Showing all content in Public Sector And Tax

  • Blog post

    Do cash transfers make the poor work less?

    Analysing the impact of cash transfers in Iran helps to dispel the myth that they encourage the poor to work less. Admittedly, these transfers occurred in the context of rising bread and energy prices, meaning the lessons are particularly important for oil-rich countries that subsidise energy. In December 2010, Iran raised prices for bread and energy products by factors...

    25 Apr 2018 | Mohammad H. Mostafavi-Dehzooie, Djavad Salehi-Isfahani

  • Blog post

    Informal taxation in rural Kenya

    The informal taxation system in Kenya is widespread and regressive. It responds to changes in permanent income, rather than temporary income, suggesting that permanent income increases are important for public goods provision. A central question in development economics is how to fund public goods such as water resources, roads, and schools. The standard mechanism of doing...

    21 Mar 2018 | Michael Walker

  • Multimedia Item - Video

    Collaborating for impact: A partnership in Ghana

    Evidence-based policy can often be used as a buzzword by policymakers, but what does it really take for it to go from being a phrase to becoming a reality? This short documentary looks at how the IGC collaborates with policymakers to generate impact, looking specifically at the work done by Martin Williams and the Government of Ghana.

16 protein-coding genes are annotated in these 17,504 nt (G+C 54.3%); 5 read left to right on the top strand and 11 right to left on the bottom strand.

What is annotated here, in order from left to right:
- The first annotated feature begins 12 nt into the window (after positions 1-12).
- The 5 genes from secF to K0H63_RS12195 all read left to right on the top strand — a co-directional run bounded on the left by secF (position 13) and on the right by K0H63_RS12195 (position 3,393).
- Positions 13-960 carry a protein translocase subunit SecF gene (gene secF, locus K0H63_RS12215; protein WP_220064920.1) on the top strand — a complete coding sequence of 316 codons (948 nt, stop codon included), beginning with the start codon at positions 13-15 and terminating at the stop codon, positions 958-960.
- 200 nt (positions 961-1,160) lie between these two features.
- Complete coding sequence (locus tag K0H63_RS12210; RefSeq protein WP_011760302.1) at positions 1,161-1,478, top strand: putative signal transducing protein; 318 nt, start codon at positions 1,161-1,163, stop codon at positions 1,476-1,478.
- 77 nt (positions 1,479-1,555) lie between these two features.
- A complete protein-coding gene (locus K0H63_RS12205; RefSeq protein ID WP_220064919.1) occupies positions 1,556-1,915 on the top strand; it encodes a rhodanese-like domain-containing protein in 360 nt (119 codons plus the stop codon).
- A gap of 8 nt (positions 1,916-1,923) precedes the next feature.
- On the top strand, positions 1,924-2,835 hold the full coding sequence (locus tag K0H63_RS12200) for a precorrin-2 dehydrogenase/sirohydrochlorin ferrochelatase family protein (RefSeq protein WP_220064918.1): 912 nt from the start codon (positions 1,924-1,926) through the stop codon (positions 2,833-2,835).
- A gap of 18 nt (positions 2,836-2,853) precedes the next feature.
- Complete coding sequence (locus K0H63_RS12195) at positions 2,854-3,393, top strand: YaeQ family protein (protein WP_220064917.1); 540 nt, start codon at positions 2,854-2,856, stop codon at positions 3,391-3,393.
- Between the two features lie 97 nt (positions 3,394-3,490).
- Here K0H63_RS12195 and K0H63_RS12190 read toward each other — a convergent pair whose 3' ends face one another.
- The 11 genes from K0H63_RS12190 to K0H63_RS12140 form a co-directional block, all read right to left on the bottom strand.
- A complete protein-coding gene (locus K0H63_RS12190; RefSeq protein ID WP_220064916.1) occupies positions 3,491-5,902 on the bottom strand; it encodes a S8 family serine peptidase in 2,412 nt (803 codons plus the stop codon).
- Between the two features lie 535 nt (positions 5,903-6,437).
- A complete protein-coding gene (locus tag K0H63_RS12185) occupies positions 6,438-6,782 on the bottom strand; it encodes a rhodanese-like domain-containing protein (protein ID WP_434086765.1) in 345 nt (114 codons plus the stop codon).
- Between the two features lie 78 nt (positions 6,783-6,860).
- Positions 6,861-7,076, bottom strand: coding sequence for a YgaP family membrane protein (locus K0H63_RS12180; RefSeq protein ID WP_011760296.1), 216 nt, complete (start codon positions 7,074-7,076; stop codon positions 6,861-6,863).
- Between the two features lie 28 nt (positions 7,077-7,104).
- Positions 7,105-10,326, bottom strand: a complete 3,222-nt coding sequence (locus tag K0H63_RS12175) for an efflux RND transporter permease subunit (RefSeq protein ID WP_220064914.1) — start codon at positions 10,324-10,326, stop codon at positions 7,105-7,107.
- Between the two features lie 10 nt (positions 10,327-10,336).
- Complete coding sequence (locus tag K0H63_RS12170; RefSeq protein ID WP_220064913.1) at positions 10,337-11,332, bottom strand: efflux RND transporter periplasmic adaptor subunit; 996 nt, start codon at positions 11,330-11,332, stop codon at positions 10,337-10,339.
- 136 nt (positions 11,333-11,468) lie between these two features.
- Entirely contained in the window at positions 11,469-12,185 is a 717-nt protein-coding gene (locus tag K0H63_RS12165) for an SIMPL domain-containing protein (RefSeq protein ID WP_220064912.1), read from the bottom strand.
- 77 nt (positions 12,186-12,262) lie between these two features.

9 Mar 2018

  • Blog post

    India's commodity tax system leads to low compliance

    Data on tax rates in India for the past fifteen years reveals how rates vary by state and product. This heterogeneity and volatility results in high compliance costs, inter-state distortions, and households substituting toward lower-tax products. Tax in India India’s commodity tax system is complex, with large variation across states, products and time. We document the...

    27 Nov 2017 | David R. Agrawal, Laura Zimmermann

  • Blog post

    Forced devaluation of rupee: a recipe for disaster

    There is broad agreement that the rupee is overvalued, with estimates of overvaluation ranging from 20-40 per cent. There are, however, two opposing views on how to deal with the problem: One, devaluation and two, administrative measures, i.e., export subsidies and regulatory duties on imports. The argument of the anti-devaluation group is that devaluation has never...

    10 Nov 2017 | Naved Hamid, Azka Sarosh Mir

  • Publication - Project Report

    Improving political communication: Results of a pilot field experiment in Pakistan

    19 Oct 2017 | Miriam Golden, Saad Gulzar, Luke Sonnet

  • Publication - Project Report

    The macroeconomic benefits of tax enforcement in Pakistan

    19 Sep 2017 | Ethan Ilzetzki, David Lagakos

  • Publication - Project Report

    Identifying an effective teacher in public schools in Delhi

    8 Sep 2017 | Deepti Goel, Bidisha Barooah

  • Project

    Candidate attributes and political accountability: Evidence from Pakistan local government elections

    Political party-based local elections are widely advocated as key to strengthening democracy, and their outcomes can significantly impact local economic development. A randomised experiment to determine how locals in Punjab, Pakistan, choose to vote found that voters tend to prefer candidates with political connections over those who have proven to be competent,...

    25 Aug 2017 | Jacob Shapiro, Michael Callen, Ali Cheema